Last week I asked what did the radiator badge of the Packard look like? A trick
question, I’m afraid. The Packards never had a radiator badge!
So to this week. What and when was the first private car designed and built in
For the Automania FREE beer this week, be the first correct answer to email
100 mpg with a hybrid
At the largest annual gathering of electric vehicle experts, US
company Bright Automotive unveiled the world’s first purpose-built 100 mpg (2.3
l/100 km) vehicle aimed at commercial and government fleets. Named the IDEA, the
multi-use vehicle falls into the light truck classification. Bright Automotive
(www. brightautomotive.com) plans to produce 50,000 IDEAs annually by 2013,
providing businesses and government agencies with a highly durable,
cost-effective and eco-friendly new vehicle, and creating thousands of jobs. At
the event, Bright Automotive displayed a fully operating concept version of the
“We created the IDEA by starting with a clean sheet of paper, listening to
customer needs, and using breakthrough technologies and materials,” said John E.
Waters, CEO and president of Bright Automotive. “The IDEA not only delivers
revolutionary efficiency, it offers a lower cost of ownership than competing
vehicles. Quite simply, no other automotive product is available that directly
saves customers money and affects their triple bottom line: economics, people,
Indiana-based Bright Automotive said the IDEA will be 5 to 10 times more
efficient than current commercial fleets. The vehicle will save a typical
customer more than 1,500 gallons of gasoline and thousands of dollars in fuel
costs annually. For the 100 largest fleets in the U.S., each having on average
over 1,000 vehicles like the IDEA in their fleet, the savings would average over
$3 million a year.
To achieve groundbreaking fuel efficiency, Bright Automotive is building the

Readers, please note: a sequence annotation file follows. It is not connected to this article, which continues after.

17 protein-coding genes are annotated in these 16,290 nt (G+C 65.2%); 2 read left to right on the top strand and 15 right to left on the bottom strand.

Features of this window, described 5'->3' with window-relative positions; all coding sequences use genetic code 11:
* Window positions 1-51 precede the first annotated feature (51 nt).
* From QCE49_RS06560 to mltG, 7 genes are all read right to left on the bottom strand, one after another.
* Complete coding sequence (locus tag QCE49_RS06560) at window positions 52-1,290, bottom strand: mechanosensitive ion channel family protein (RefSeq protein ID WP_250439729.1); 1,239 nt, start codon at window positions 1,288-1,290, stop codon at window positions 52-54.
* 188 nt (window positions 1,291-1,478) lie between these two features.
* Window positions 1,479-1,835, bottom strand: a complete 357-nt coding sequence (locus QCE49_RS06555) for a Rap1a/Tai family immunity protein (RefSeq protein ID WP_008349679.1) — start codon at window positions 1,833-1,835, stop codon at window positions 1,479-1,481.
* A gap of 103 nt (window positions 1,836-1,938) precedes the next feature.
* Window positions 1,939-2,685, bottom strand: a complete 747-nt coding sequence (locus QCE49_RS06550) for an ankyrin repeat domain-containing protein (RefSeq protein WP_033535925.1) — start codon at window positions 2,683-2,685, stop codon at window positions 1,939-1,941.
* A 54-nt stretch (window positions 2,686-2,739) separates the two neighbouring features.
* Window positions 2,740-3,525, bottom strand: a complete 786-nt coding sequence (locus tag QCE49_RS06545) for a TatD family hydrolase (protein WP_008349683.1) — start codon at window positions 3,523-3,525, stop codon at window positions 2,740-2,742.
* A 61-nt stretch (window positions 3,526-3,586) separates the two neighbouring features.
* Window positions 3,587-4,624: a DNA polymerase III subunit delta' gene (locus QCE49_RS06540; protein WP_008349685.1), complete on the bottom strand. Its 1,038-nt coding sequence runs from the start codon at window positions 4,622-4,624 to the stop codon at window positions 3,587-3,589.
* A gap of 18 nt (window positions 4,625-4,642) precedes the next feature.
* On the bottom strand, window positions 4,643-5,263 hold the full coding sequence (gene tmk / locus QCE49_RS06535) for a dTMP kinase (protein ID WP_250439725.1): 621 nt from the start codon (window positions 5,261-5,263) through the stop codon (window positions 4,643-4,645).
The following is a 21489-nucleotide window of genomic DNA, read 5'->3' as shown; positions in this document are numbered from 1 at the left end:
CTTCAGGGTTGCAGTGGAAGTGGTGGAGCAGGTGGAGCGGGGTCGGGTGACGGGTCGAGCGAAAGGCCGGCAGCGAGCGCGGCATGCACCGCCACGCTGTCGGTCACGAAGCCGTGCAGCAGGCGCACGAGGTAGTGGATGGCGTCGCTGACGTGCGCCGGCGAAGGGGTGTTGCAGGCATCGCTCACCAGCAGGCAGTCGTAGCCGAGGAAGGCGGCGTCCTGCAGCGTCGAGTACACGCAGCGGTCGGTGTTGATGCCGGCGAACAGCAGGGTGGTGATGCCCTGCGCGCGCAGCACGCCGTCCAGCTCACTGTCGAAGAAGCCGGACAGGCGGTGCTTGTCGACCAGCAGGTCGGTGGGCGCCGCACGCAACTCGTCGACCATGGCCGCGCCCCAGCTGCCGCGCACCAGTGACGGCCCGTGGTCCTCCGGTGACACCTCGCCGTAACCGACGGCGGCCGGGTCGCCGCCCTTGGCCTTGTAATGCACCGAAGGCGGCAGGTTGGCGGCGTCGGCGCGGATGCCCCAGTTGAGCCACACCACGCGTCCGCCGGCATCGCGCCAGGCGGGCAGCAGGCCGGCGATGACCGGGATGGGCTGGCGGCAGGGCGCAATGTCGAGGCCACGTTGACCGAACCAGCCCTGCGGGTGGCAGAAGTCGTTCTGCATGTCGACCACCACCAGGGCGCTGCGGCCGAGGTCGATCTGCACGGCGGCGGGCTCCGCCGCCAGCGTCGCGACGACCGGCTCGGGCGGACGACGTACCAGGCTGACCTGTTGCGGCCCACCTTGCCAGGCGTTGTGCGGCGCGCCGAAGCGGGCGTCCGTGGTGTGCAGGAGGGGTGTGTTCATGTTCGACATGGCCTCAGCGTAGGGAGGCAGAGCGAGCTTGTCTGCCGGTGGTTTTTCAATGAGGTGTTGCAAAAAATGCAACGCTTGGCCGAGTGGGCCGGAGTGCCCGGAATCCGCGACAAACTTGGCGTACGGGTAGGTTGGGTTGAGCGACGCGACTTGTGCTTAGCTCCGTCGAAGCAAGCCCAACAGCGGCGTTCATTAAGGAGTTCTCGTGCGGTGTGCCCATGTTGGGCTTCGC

IDEA from the ground-up and maximizing platform efficiency by incorporating
lightweight materials, advanced aerodynamics and low-rolling resistance tires.
On a full charge, the IDEA uses battery power for the first 50 km, using little
or no gasoline and less than $1 of electricity. After this, it functions like
High volume production of the IDEA will begin in the U.S. by the end of 2012 -
with an annual run rate of 50,000 units beginning in 2013. To produce its
vehicle, the company plans to create over 5,000 jobs - directly and through
suppliers - by 2013.
Money’s tight at Ferrari auction
Not even a world record price of $12 million paid for a 250 Testa
Rossa could inspire buyers to forget the global-economic crisis at the
Leggione e Passione auction at the home of Ferrari, Maranello in Italy, with
11 of the high-profile cars failing to reach their reserve prices.
This did result in a few bargains, including an ex-Alain Prost 641/2 Formula
One car which sold for €320,000, an alloy-bodied 1966 275 GTB for €725,000
and a 1985 288 GTO for €350,000.
Record breaking $12 million
Daimler Benz buys into Tesla
Another nail in the petroleum coffin (and one skyscraper less in
Dubai?), as Daimler Benz buys 10 percent of Tesla, the American high
performance electric car manufacturer.
This will show the world that the Tesla is not just high performance hype,
but is a real and viable automotive group. With the sports car already on
sale, and a four door coupe (Tesla S) slated for release in 2012, with a
touted 500 km range and a plug-in recharge, Daimler can see the advantages
in getting in with the advanced technology used by Tesla.
The Tesla sports is capable of exceeding 320 km on one charge